You may not have to apply for a new credit card or loan to get out from under your debt. Alternatives to debt consolidation include working directly with your creditors, who may be willing to lower your interest rate, waive late fees or give you a new monthly payment. You could also choose a debt management plan, which doesn’t require you to open a new line of credit.

If you can pay extra toward the debt, you can opt to pay off the smallest loan balance first, then put the equivalent of that monthly payment toward the next-smallest balance. This is the debt snowball method, and can help you gather wins on your way to debt freedom. Or you can pay the highest-interest loan first, called debt avalanche, which will save more money in the long run.




While debt consolidation can help you feel less overwhelmed in the short term, ending a reliance on credit cards — and preventing future debt — is a separate, and necessary, process.

Once you’ve chosen a debt consolidation method, audit your expenses and make a spending plan. Cancel subscriptions you no longer use and identify areas that need a closer look, such as how much you spend on meals out. You don’t need a complete overhaul of your budget, but a few key changes — such as cutting back on food delivery or reducing subscription services — can help you avoid creating more debt.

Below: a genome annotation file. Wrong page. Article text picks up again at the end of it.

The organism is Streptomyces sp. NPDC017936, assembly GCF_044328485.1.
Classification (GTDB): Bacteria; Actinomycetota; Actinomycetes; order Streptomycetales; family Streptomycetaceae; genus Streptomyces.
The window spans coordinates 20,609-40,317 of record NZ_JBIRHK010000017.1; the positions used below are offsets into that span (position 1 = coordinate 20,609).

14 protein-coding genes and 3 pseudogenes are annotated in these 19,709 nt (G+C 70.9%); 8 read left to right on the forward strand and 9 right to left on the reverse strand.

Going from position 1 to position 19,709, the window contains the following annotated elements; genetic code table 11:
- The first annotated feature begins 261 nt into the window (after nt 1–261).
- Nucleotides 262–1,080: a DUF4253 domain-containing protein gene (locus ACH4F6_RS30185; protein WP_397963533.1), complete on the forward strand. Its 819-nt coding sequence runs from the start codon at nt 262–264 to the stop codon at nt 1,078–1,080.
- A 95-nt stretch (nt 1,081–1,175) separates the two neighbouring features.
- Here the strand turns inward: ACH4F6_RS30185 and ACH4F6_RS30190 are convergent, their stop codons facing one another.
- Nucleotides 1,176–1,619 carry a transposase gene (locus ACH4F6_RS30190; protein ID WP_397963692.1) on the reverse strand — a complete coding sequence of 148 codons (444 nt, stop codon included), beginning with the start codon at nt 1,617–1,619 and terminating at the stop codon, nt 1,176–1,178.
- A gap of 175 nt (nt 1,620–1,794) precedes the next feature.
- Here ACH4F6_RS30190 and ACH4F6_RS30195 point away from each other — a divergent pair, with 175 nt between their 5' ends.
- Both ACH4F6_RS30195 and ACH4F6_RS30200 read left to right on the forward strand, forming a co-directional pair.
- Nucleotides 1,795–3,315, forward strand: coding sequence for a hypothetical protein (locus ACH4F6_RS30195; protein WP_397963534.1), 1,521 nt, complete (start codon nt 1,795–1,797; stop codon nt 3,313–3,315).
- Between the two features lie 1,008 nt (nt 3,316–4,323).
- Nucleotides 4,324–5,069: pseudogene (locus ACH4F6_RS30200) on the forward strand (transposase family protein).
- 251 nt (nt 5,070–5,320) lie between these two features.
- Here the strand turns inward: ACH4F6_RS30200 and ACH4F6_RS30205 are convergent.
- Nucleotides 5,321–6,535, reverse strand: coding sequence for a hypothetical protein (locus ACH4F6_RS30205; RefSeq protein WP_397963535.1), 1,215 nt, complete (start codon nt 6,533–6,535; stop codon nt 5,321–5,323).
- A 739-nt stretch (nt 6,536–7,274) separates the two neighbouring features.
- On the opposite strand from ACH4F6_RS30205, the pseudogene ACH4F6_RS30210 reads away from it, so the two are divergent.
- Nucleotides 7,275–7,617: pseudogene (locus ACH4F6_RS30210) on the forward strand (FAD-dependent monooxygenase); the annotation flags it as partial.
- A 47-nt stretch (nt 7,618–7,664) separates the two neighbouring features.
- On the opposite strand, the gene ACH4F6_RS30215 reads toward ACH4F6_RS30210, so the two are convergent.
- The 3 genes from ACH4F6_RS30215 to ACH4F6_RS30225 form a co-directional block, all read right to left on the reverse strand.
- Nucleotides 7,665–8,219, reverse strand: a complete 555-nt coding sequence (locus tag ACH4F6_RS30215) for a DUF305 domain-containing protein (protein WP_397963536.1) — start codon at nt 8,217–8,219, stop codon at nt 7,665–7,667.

Debt consolidation is a smart move when you qualify for a balance transfer credit card or loan that will lead to interest savings, as well as when you make payments on time for the duration.

Pause making purchases on the accounts you’re paying down. If you get a balance transfer credit card, make sure you fully pay off the debt during the card’s interest-free period. Divide your total debt by the number of months with the 0% interest rate and commit to sending that amount to the card each month.




While debt consolidation myths abound, researching your options and relying on reputable sources of professional guidance will help you land on a strong strategy. Deciding to pay off debt is half the battle. The next step is to choose a debt consolidation method that will give you the best chance of success.


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This article originally appeared on and was syndicated by